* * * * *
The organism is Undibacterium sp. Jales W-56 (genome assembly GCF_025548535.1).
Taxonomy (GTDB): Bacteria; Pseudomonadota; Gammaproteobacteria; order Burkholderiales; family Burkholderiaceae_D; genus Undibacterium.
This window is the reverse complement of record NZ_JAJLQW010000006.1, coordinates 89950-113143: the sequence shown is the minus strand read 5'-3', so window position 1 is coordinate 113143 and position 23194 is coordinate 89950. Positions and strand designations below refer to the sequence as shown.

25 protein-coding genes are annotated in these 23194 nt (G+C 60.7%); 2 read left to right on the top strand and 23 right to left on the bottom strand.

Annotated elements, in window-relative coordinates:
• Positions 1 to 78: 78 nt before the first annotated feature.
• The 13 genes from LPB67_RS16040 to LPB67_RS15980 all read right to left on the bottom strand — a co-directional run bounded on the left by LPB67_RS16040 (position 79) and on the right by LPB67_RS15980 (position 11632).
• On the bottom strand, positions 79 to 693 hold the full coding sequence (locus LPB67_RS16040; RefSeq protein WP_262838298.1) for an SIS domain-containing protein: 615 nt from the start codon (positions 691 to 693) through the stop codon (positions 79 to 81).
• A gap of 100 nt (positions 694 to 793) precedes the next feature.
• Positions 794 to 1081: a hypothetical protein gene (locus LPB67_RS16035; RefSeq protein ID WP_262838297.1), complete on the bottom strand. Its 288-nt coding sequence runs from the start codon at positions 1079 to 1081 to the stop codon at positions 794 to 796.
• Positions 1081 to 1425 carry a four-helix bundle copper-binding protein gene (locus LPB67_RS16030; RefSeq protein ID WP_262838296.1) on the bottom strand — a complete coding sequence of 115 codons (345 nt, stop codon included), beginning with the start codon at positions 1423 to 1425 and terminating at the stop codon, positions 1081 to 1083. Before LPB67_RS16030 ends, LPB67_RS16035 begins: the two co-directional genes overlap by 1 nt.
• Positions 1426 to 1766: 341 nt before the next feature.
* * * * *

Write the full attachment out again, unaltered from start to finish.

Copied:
The organism is Undibacterium sp. Jales W-56 (genome assembly GCF_025548535.1).
Taxonomy (GTDB): Bacteria; Pseudomonadota; Gammaproteobacteria; order Burkholderiales; family Burkholderiaceae_D; genus Undibacterium.
This window is the reverse complement of record NZ_JAJLQW010000006.1, coordinates 89950-113143: the sequence shown is the minus strand read 5'-3', so window position 1 is coordinate 113143 and position 23194 is coordinate 89950. Positions and strand designations below refer to the sequence as shown.

25 protein-coding genes are annotated in these 23194 nt (G+C 60.7%); 2 read left to right on the top strand and 23 right to left on the bottom strand.

Annotated elements, in window-relative coordinates:
• Positions 1 to 78: 78 nt before the first annotated feature.
• The 13 genes from LPB67_RS16040 to LPB67_RS15980 all read right to left on the bottom strand — a co-directional run bounded on the left by LPB67_RS16040 (position 79) and on the right by LPB67_RS15980 (position 11632).
• On the bottom strand, positions 79 to 693 hold the full coding sequence (locus LPB67_RS16040; RefSeq protein WP_262838298.1) for an SIS domain-containing protein: 615 nt from the start codon (positions 691 to 693) through the stop codon (positions 79 to 81).
• A gap of 100 nt (positions 694 to 793) precedes the next feature.
• Positions 794 to 1081: a hypothetical protein gene (locus LPB67_RS16035; RefSeq protein ID WP_262838297.1), complete on the bottom strand. Its 288-nt coding sequence runs from the start codon at positions 1079 to 1081 to the stop codon at positions 794 to 796.
• Positions 1081 to 1425 carry a four-helix bundle copper-binding protein gene (locus LPB67_RS16030; RefSeq protein ID WP_262838296.1) on the bottom strand — a complete coding sequence of 115 codons (345 nt, stop codon included), beginning with the start codon at positions 1423 to 1425 and terminating at the stop codon, positions 1081 to 1083. Before LPB67_RS16030 ends, LPB67_RS16035 begins: the two co-directional genes overlap by 1 nt.
• Positions 1426 to 1766: 341 nt before the next feature.